Kwacha Gonna Do? Examining labor supply decisions in Malawi

Feb 11: 12:00pm-1:00pm

1800 Massachusetts Avenue, NW, Washington, DC 20036

Developing countries often seek to create day-labor jobs to reduce poverty and help develop infrastructure. This strategy assumes that the labor supply is flexible. Jessica Goldberg tests that assumption through a unique field experiment in Malawi to quantify how much the labor supply responds to changes in wages. Her results show that in poor rural markets, labor supply is highly inflexible and limits the success this type of government employment scheme.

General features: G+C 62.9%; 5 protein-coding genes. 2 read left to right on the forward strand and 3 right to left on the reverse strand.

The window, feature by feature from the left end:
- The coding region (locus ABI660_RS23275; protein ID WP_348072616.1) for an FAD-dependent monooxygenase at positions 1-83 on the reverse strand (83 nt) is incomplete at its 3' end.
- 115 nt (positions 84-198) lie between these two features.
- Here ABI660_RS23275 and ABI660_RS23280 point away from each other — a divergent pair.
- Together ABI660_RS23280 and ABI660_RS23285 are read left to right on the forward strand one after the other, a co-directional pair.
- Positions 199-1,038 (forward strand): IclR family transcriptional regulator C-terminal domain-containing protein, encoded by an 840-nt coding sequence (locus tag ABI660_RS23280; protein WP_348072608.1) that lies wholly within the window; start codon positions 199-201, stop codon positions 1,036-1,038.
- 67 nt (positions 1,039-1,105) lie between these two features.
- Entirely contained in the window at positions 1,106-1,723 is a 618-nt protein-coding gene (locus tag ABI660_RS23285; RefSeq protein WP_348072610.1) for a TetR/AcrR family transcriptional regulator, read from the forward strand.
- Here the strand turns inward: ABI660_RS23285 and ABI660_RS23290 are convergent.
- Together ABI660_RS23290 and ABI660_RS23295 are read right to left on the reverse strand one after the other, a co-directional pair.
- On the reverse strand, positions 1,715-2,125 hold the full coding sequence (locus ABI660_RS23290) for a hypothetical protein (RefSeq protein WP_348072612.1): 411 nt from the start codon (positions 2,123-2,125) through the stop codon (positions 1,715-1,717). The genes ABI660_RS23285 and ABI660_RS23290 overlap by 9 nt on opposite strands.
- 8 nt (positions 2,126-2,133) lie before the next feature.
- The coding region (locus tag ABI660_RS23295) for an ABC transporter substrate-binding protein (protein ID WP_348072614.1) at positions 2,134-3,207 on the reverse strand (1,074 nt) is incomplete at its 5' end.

Peace and Security Grantmaking by U.S. Foundations  

Feb 11: 12:00pm-1:30pm

Lindner Family Commons, Room 602, 1957 E Street, NW, Washington DC

Dr. Katherine Magraw and Carah Ong of the Peace and Security Funders Group will be presenting the findings from their report on Peace and Security Grantmaking by U.S. Foundations, 2008-2009. This report presents a detailed view of peace and security grantmaking in 2008 and 2009, examining the sources, recipients and purposes of foundation support.

"Japan's Demographic Crisis: A Tsunami of Aging Baby Boomers Challenge the Economy"

Feb 11: 3:00pm-4:30pm

Room 812, The Rome Building

Kosuke Motani, senior vice president of the Department of Regional Planning at the Development Bank of Japan Inc., will discuss this topic. For more information and to RSVP, contact reischauer@jhu.eduor 202.663.5812